Music by Igor Stravinsky, N.Rimsky-Korsakov, A.Glazunov, J. Massenet, M.Ravel, G.Faure, O.F. Tekbilek
From a concept by Andris Liepa
Choreography and staging by Patrick de Bana
Drama by Jean-François Vazelle
Scenery by Pavel Kaplevich
Costumes by Ekaterina Kotova

Costume design by Leon Bakst for Cleopatra, 1909

Concerning Cleopatra

At the turn of the twentieth century, Parisian ballet was an art form without devotees, an outdated amusement at most, , and all too often an excuse to look at young, lightly-clad girls.
It was into this critical atnmosphere that the Saisons Russes burst.
An astute impresario, Diaghilev declared that “A true ballet must consist of the perfect combination of these three elements: music, choreography and decorative painting”.
More than a choreographic creation, Cleopatra would be the first act in a revival of spectacle as a central pillar of the ballet, a social and fashionable phenomenon without precedent.
On the evening of 2 June 1909, Paris was given a production the like of which it had never seen.
A breathtaking set by Léon Bakst, dances of an eroticism previously unknown in France, and the dazzling emergence of Ida Rubinstein.

Let us read Count Montesquiou:
“The lady is naked beneath veils studded with precious stones… Barely veiled by a negligée as extravagant as it is transparent,… she entwines her lithe body, like a serpent of the Nile, with the muscular one of Amoun–Fokine in a dance of love; the auditorium is stunned”.
The curtain barely down, he rushes into Ida’s dressing room. Robert de Montesquiou is spellbound, he will put all Paris at her feet…
The following year it was Scheherazade, and even if familiarity with the ballet was limited, sartorial and decorative fashion were transformed, and Parisian life turned upside-down: at Paul Poiret, the women clamoured for Scheherazade lamé turbans, gowns embellished with gemstones and fur, and a night-club bearing the name opened on the Rue de Liège…
Ida Rubinstein became the icon of artistic Paris, of pre-war Paris, the world- and cosmopolitan capital of artistic Creation. She became the ambassador of “Total Art”.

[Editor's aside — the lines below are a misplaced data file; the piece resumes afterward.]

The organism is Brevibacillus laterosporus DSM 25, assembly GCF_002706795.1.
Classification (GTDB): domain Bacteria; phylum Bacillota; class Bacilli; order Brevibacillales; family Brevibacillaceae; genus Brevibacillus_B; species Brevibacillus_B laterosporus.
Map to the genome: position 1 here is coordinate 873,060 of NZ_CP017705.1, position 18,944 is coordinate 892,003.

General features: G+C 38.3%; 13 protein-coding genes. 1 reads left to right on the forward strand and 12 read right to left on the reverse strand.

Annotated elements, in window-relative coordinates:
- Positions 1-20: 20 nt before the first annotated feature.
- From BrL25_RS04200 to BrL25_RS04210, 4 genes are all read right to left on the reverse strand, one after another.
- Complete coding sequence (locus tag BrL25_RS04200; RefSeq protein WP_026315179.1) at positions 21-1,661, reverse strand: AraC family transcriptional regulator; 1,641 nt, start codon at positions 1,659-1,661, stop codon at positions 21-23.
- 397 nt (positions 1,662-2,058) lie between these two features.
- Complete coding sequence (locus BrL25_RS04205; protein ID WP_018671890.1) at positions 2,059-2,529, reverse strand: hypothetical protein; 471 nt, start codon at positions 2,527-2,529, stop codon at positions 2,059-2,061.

Rubinstein was an extraordinary woman: fabulously wealthy by birth and unimpeachably cultivated, Ida was not a dancer; but she was beautiful, she possessed the art of graceful movement, and she was hungry for theatrical success. She dreamed of competing with Diaghilev, and stealing from him the adoration of the Parisian public.She would place her fortune (and that of her lover, the Irish magnate Walter Guinness) at the service of that ambition.
She would place her fortune (and that of her lover, the Irish magnate Walter Guinness) at the service of her ambition.
In Robert de Montesquieu-Fézensac she found a guide, an intermediary of genius through whom she met everyone who was anyone in Paris. There was the Italian Modernist poet and sage Gabriele d’Annunzio (whow as, of course, madly in love with Ida); there were Débussy, Ravel (whose Boléro she inspired), Sarah Bernhardt (who would give her acting lessons); there were Honegger, Milhaud, Cocteau, Claudel, Stravinsky… and many, many more!
Ida tirelessly pursued her career as producer, company manager, and of course as performer until 1939. But she modern woman also funded hospitals during both World Wars, and actively championed the Jewish cause even though she herself became a Catholic mystic.
Beyond Mikhail Fokine’s ballet, it is this destiny, this life which we hope to evoke through the individual prism of Ida Rubinstein. To recall this premiere and its success. To follow Ida through the ebb and flow of her thoughts, her joys, her fears, and her uncertainties as she prepares to portray the divine Egyptian.
A series of snapshots in which she recalls intense moments in her life, and the individuals who are dear to her.

Jean-François Vazelle

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